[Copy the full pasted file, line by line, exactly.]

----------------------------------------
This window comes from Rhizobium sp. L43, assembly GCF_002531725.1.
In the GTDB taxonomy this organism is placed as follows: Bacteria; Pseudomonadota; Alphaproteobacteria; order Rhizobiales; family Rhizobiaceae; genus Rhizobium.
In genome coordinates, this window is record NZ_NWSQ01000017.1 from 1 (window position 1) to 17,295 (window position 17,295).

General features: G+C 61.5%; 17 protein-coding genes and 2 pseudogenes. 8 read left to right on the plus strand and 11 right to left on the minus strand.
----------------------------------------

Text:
This window comes from Rhizobium sp. L43, assembly GCF_002531725.1.
In the GTDB taxonomy this organism is placed as follows: Bacteria; Pseudomonadota; Alphaproteobacteria; order Rhizobiales; family Rhizobiaceae; genus Rhizobium.
In genome coordinates, this window is record NZ_NWSQ01000017.1 from 1 (window position 1) to 17,295 (window position 17,295).

General features: G+C 61.5%; 17 protein-coding genes and 2 pseudogenes. 8 read left to right on the plus strand and 11 right to left on the minus strand.